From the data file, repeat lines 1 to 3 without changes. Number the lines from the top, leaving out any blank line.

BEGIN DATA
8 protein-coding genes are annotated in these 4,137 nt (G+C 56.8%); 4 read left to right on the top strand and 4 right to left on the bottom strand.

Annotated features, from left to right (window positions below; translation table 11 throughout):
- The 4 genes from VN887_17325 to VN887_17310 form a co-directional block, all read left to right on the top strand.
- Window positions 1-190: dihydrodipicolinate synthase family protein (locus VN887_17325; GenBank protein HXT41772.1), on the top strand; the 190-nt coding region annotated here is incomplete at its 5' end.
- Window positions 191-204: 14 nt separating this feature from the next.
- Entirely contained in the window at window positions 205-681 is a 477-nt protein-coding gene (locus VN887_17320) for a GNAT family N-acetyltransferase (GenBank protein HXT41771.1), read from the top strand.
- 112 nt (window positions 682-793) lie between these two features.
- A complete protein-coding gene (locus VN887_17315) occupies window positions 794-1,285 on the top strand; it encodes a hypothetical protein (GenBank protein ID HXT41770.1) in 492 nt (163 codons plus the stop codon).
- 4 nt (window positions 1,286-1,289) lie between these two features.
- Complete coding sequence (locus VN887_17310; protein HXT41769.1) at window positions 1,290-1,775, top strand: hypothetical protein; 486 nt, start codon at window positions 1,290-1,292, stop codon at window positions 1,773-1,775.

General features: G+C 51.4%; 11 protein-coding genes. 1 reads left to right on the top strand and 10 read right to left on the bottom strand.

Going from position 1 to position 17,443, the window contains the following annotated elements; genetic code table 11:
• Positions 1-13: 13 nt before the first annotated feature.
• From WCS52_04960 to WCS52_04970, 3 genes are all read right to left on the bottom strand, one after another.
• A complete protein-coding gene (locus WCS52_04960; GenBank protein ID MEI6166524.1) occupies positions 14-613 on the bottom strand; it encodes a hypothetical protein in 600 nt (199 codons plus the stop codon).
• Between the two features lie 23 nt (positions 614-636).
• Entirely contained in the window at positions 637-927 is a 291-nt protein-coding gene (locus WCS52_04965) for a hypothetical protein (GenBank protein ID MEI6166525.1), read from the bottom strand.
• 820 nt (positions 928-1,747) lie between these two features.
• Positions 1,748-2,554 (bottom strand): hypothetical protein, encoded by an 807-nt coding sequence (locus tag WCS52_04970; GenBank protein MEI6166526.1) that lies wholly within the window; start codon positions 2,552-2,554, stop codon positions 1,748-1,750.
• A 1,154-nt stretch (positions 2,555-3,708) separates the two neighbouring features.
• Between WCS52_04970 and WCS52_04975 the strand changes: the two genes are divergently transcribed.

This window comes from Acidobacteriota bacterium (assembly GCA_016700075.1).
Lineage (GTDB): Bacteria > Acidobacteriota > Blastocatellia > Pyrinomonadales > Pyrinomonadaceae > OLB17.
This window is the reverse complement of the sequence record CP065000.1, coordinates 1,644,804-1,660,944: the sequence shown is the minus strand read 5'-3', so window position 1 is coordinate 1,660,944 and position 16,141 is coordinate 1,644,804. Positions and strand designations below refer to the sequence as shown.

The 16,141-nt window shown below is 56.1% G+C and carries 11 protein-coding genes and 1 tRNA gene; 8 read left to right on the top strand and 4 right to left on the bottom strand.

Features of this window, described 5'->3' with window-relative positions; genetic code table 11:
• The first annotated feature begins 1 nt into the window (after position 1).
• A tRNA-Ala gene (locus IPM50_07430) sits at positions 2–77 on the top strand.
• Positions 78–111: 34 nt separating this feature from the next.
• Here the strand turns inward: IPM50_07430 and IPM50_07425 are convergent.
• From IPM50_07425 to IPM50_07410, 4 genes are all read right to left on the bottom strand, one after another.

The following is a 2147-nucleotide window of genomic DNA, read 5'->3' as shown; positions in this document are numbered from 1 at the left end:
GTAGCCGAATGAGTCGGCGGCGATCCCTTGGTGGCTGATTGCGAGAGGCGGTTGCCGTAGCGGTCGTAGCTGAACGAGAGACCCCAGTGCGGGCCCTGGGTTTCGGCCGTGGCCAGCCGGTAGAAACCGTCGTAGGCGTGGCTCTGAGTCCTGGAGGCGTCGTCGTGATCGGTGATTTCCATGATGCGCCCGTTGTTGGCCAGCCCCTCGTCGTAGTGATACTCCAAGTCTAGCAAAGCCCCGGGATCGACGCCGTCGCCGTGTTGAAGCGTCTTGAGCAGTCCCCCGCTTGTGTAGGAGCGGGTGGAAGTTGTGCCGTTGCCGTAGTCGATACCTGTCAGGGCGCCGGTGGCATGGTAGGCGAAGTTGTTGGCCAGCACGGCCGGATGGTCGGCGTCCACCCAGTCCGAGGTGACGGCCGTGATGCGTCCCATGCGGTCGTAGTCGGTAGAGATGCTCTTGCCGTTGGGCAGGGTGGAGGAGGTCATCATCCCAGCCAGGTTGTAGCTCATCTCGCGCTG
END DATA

8 protein-coding genes are annotated in these 4,137 nt (G+C 56.8%); 4 read left to right on the top strand and 4 right to left on the bottom strand.

Annotated features, from left to right (window positions below; translation table 11 throughout):
- The 4 genes from VN887_17325 to VN887_17310 form a co-directional block, all read left to right on the top strand.